Continuing with the above example, consider a loop having six load instructions in the original loop body (L=6). If the loop is unrolled by a factor of three (U=3), then the unrolled loop body includes 18 load instructions (U*L=3*6=18). For this example, then, the instruction-type issue constraint of U*L≦Lmax*II is not satisfied, because U*L (18) is greater than II*Lmax (16).

For a processor having the instruction types discussed above, the instruction-type issue constraint can be generalized to all instruction types. That is, for a processor having the five instruction types discussed above, five constraints should be satisfied when an unrolling factor is being determined:
U*L≦Lmax*II
U*S≦Smax*II
U*M≦Mmax*II
U*A≦Amax*II
U*F≦Fmax*II

In addition, for a processor that includes additional instructions types X . . . Y, the following additional instruction-type issue constraints should also be satisfied:
U*X≦Xmax*II
U*Y≦Ymax*II

Each of these constraints can be simplified as follows:
U*L≦Lmax*II=>U/II≦Lmax/L
U*S≦Smax*II=>U/II≦Smax/S
U*M≦Mmax*II=>U/II≦Mmax/M
U*A≦Amax*II=>U/II≦Amax/A
U*F≦Fmax*II=>U/II≦Fmax/F
U*X≦Xmax*II=>U/≦Xmax/X
U*Y≦Ymax*II=>U/II≦Ymax/Y

Another constraint reflected in the formula utilized at block 304 is that, for at least one embodiment, the processing 304 further computes the unrolling factor such that the number of instructions per cycle for the unrolled loop does not exceed the processor's issue width. W reflects the issue width of the processor. The issue width is the maximum number of instructions that can be issued in a single cycle for a given processor.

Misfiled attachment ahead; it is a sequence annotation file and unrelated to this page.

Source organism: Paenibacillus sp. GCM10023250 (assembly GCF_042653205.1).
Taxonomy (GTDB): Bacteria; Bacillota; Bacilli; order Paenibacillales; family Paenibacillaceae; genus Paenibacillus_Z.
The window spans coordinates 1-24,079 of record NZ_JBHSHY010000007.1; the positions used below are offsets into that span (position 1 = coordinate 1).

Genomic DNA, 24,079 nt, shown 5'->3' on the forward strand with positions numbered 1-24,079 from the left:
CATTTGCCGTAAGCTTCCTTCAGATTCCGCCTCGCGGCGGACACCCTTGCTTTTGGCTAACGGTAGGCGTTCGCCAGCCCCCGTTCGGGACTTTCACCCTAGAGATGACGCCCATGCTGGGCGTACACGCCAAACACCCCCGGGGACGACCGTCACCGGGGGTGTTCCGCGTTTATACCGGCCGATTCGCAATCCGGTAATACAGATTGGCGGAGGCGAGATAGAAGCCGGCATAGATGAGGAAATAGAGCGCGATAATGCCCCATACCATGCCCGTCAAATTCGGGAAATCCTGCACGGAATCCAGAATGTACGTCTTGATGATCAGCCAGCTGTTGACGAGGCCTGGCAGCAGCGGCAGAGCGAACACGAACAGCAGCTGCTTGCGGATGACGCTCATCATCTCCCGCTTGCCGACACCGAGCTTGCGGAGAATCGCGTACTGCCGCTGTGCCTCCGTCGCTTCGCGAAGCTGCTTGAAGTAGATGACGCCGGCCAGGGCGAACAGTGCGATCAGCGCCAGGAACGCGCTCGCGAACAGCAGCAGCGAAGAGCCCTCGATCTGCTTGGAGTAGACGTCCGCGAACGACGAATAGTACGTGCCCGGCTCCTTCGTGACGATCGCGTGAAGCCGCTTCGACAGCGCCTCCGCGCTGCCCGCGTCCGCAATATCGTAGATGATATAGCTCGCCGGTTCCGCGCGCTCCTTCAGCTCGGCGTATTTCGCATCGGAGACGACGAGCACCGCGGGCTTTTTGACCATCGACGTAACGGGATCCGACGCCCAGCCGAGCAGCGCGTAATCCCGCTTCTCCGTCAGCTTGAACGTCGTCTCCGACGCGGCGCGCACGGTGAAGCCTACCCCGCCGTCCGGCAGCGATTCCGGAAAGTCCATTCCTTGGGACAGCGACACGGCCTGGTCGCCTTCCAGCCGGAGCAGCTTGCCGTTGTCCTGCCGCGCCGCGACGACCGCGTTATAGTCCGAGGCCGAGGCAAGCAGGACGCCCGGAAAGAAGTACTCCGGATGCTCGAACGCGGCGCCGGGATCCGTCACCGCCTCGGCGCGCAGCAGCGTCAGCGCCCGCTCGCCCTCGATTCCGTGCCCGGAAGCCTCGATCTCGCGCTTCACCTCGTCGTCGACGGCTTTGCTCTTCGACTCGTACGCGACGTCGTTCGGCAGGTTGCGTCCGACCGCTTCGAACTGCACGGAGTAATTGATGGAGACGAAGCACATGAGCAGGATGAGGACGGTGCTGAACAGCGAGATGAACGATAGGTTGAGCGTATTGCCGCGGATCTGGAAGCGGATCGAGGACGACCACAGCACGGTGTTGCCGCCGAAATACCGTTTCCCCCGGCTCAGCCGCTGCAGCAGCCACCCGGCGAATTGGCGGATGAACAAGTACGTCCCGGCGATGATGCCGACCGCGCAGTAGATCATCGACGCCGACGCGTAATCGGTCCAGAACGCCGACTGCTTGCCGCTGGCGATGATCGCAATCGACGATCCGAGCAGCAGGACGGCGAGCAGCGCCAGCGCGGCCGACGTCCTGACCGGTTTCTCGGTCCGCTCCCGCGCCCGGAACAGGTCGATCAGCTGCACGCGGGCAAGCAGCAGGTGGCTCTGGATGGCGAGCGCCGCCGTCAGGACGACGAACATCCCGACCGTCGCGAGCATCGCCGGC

Consider, for example, a processor that can issue six instructions per cycle (that is, W=6). Assume, for purposes of example, that such processor includes six ALU execution units (Amax=6) and two floating point execution units (Fmax=2). In theory, then, without consideration of W, the processor could issue six ALU instructions and two floating point instructions per cycle. However, if W=6, then the processor can only execute six, rather than eight, instructions per cycle.

Consider, for example, a loop that includes eight instructions in its loop body—six ALU instructions and two floating point instructions—on a processor for which Amax=6 and Fmax=2. Although, individually, the number of ALU instructions in the loop body is not more than Amax and the number of floating point instructions in the loop body is not more than Fmax, all instructions of the loop body cannot be executed in a single cycle because the number of instructions in the loop body exceeds W.

FIG. 3 illustrates that processing for the method 300 begins at block 302 and proceeds to block 304. At block 304, a value representing U/II for the subject loop is determined, subject to the constraints discussed above. Block 304 illustrates that such value is determined by resolving a “Min” function. That is, for at least one embodiment, U/II is determined as the minimum value from a set of parameter values.

The set of parameter values illustrated at block 304 are based on the constraints discussed above. The first five parameters of the “Min” function illustrated at block 304 are based on the five simplified instruction-type issue constraints discussed above:
U/II≦Lmax/L
U/II≦Smax/S
U/II≦Mmax/M
U/II≦Amax/A
U/II≦Fmax/F

The final parameter of the “Min” function illustrated at block 304 takes the target processor's issue width into account. The issue width for an unrolled loop having an initiation interval of II cycles is II*W. II*W reflects the maximum number of instructions (all instruction types) that can be executed by the processor during II cycles. Thus, the total number of instructions in an unrolled loop iteration should be less than or equal to II*W. This constraint is referred to herein as the issue width constraint.